Norway arrests Russians for flying drones near energy infrastructure


BRUSSELS — Norwegian officials warned on Thursday there could be more arrests after at least seven Russians — including the son of a close associate of President Vladimir Putin — were arrested in recent weeks for flying drones or took photos near sensitive areas, which prompted an investigation by the domestic intelligence service.

Norway and other countries are working to secure critical infrastructure following the sabotage of Nord Stream gas pipelines. Since then, drone sightings have been reported in Norway’s vast offshore oil and gas fields and at Norwegian airports.

On Wednesday, Norwegian Prime Minister Jonas Gahr Store blamed “foreign intelligence” – and indirectly pointed the finger at Russia. “It is not acceptable for foreign intelligence services to fly drones over Norwegian airports. Russians are not allowed to fly drones in Norway,” he said, according to the TV channel. Norwegian NRK.

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Offshore oil and gas installations are at the heart of the Norwegian economy. Since Russia launched its full-scale invasion of Ukraine, the country has become a key supplier to energy-starved Europe.

Store made the remarks hours after a drone was spotted near the airport in Bergen, the country’s second most populous city, temporarily halting air traffic.

Authorities also revealed the arrest of a dual Russian-British national accused of flying a drone over Svalbard, an archipelago in the Arctic Ocean, which allegedly violated a rule prohibiting Russian citizens from flying drones. in the country.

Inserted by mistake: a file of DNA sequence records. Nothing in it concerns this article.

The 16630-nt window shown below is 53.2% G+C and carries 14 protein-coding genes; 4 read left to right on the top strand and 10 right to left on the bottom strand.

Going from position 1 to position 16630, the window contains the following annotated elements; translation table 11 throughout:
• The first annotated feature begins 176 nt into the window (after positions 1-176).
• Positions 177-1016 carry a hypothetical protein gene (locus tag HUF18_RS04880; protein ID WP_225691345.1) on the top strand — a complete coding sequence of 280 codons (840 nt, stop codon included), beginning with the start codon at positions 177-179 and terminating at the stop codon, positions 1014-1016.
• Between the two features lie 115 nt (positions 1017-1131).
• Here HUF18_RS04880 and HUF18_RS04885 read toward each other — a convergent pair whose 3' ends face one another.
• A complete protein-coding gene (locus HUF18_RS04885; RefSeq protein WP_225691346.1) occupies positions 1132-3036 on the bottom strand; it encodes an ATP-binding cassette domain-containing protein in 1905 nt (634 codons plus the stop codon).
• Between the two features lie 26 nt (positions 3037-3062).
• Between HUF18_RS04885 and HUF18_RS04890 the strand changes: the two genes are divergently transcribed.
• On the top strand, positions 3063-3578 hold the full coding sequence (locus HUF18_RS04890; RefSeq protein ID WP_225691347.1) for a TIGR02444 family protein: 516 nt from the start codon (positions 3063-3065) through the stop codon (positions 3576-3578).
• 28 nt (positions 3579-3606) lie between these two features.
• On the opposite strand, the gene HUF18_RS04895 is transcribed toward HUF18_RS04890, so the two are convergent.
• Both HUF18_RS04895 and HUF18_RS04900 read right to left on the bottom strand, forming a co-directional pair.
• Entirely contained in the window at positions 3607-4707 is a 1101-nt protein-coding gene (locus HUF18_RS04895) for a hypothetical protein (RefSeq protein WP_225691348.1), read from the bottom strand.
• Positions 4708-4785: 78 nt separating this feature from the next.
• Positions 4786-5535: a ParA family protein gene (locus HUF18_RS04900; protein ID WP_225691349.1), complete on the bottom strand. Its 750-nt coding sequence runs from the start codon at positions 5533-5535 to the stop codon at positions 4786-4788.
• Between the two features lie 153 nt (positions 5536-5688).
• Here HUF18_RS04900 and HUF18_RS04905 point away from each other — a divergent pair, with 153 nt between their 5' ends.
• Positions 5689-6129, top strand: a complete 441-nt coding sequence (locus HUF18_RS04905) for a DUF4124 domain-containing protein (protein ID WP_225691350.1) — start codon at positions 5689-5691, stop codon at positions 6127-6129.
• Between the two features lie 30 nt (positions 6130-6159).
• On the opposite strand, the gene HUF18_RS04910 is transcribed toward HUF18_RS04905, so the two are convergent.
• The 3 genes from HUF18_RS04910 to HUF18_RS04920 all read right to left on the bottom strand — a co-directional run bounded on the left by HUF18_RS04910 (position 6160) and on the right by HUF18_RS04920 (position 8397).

The man, Andrey Yakunin, 47, is the son of Vladimir Yakunin, former chairman of Russian Railways and Putin’s confidant. The elder Yakunin was sanctioned by the United States following the Russian invasion of Crimea in 2014.

When young Yakunin was arrested, police also seized drones and electronic devices, police prosecutor Anja Mikkelsen Indbjor told the Barents Observer. “The content of the drone is of great importance to the case.”

Andrey Yakunin, who was previously featured in a Financial Times article about using his 88ft sailboat to go skiing in the Norwegian Arctic, has reportedly asked the court to consider him a British citizen.

His lawyer, John Christian Elden, said in an email that his client is a British citizen, who studied, works and has family in Britain.

Elden did not deny that Yakunin flew a drone, but said it was illegal for Russian citizens, not British citizens.

Yakunin was arrested nearly a week after Norwegian police arrested a Russian for flying a drone over an airport in Tromso, northern Norway. On Friday, authorities seized a “large” amount of photographic equipment, including the drone and memory cards. Police also discovered photos of the airport in Kirkenes, a Norwegian town near the Russian border, and of a Norwegian military helicopter.

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A 50-year-old Russian man was arrested the same day at the Norway-Russia border after he was discovered carrying two drones and several electronic storage devices, according to the Associated Press. Four other Russians were arrested days later for taking photos of areas that are not allowed to be photographed, according to Norwegian officials.

Norwegian authorities have said there is an increased, but overall low risk of attacks on critical infrastructure, and that the purpose of drones could be to spread fear.

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